Quantcast

Trump Admin. Takes Advantage of California Fires to Funnel More Water From Endangered Fish to Agriculture, Critics Say

Politics
A Buddha statue is seen at a burned home in Spring Valley, near Clearlake Oaks, northern California, on Aug. 7. Tens of thousands of firefighters battled relentless flames ripping across California on Aug. 7, as the death toll from a series of infernos that erupted last month hit 11. The raging Mendocino Complex fire comprising twin blazes in the western state's north has now ravaged more than 290,000 acres — approximately the size of sprawling Los Angeles — in less than two weeks, becoming California's largest wildfire since record-keeping began a century ago. JOSH EDELSON / AFP / Getty Images

The Commerce Department seemed to take its direction from President Donald Trump's Twitter account on Wednesday when it issued a directive to the National Marine Fisheries Service (NMFS) to prioritize fighting wildfires over protecting endangered species when allocating California's water resources, The Huffington Post reported.


The directive comes days after Trump tweeted blaming California's raging wildfires on "bad environmental laws which aren't allowing massive amount of readily available water to be properly utilized."

Firefighters disagreed with Trump's assessment.

"We have plenty of water to fight these wildfires," Deputy Chief of the California Department of Forestry and Fire Protection Scott McLean told The Huffington Post on Monday. "It is our changing climate that is leading to more severe and destructive fires."

But that didn't stop Commerce Secretary Wilbur Ross from using an emergency provision of the Endangered Species Act to direct water towards the fires.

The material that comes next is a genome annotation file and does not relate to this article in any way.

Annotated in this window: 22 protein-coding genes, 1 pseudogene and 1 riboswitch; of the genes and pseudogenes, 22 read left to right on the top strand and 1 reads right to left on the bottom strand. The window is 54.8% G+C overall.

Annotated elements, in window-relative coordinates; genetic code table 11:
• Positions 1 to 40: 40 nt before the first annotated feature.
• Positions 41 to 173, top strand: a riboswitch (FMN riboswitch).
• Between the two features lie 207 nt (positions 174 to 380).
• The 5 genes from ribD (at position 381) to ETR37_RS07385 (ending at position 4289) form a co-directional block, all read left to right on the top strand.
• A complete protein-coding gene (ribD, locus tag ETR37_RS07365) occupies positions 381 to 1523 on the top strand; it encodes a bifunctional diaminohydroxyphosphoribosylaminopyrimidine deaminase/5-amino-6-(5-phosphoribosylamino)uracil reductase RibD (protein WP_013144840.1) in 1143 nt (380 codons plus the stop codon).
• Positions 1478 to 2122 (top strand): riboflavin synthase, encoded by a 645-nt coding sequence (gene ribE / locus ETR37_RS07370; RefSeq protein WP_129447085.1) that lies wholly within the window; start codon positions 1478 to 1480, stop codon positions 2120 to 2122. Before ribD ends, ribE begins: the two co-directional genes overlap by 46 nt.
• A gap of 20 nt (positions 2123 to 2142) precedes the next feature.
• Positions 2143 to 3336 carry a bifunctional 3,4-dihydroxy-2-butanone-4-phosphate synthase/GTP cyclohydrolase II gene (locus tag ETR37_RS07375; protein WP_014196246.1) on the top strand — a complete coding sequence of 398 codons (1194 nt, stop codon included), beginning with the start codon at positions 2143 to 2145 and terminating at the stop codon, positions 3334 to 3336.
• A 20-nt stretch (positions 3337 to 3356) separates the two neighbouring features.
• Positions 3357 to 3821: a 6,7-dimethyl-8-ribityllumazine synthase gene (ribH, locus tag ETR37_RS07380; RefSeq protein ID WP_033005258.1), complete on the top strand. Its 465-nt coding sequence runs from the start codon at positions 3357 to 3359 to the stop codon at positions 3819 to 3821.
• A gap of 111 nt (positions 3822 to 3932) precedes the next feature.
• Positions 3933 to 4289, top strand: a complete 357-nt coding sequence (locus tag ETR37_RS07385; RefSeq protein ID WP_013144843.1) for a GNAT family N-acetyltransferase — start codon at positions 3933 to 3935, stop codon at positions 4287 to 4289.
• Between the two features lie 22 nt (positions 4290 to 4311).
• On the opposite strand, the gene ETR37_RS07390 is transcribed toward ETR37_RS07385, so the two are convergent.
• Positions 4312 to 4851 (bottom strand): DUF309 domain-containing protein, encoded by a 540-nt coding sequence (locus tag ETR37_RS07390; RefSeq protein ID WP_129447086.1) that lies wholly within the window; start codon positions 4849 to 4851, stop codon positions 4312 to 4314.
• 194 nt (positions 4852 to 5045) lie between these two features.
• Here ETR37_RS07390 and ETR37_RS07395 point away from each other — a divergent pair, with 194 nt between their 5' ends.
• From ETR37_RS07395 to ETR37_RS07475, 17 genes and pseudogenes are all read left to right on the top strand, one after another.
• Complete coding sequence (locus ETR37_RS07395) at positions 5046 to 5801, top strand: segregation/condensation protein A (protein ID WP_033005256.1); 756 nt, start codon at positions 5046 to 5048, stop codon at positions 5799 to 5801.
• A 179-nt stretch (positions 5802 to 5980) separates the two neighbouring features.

"Today, I direct NOAA's National Marine Fisheries Service to make clear to all its Federal agency partners that the protection of life and property takes precedence over any current agreements regarding the use of water in the areas of California affected by wildfires," Ross wrote.

Environmentalists are concerned this move isn't about the fires at all, but rather an attempt to use the disaster to intervene in a longstanding disagreement between agriculture, the fishing industry and environmentalists over whether more water should be used to irrigate crops or should be left in rivers to preserve fish species like delta smelt and Chinook salmon.

Ross's directive comes one month after the California Water Resources Control Board proposed diverting less water towards cities and farms in an attempt to save the two endangered species.

"Secretary Ross's directive is nothing more than a smokescreen designed to weaken these protections that NMFS's scientists determined are necessary to keep these native fish from going extinct. It's almost like the extinction of these creatures is their real goal, so that they no longer have to leave any water in rivers, but can divert it all to corporate agribusiness. The people of California won't stand for Trump destroying our precious resources to line the pockets of his corporate buddies," senior director of the water division for the Natural Resources Defense Council Kate Poole said in a statement reported by ABC News.

Around 80 percent of all water in California currently goes to agriculture, according to The Huffington Post, but, for Trump allies in the state like Republican Congressman Devin Nunes, that is not enough.

Nunes even went so far as to blame the drought that devastated California from 2011 to 2017 on a misallocation of water resources.

"There was plenty of water," he told The New York Times in 2014, according to The Huffington Post. "This has nothing to do with drought. They can blame global warming all they want, but this is about mathematics and engineering."

Meanwhile, another department head also seemed to take his cue on the wildfires from a different argument in the same Trump tweet, in which the president said the state "must also tree clear to stop fire from spreading!"

On Wednesday, Interior Secretary Ryan Zinke wrote an opinion piece for USA Today in which he blamed the fires in part on a buildup of fuels in forests.

He called for more active forest management through logging, controlled burns and "mechanical thinning" and blamed environmentalists for preventing this kind of action.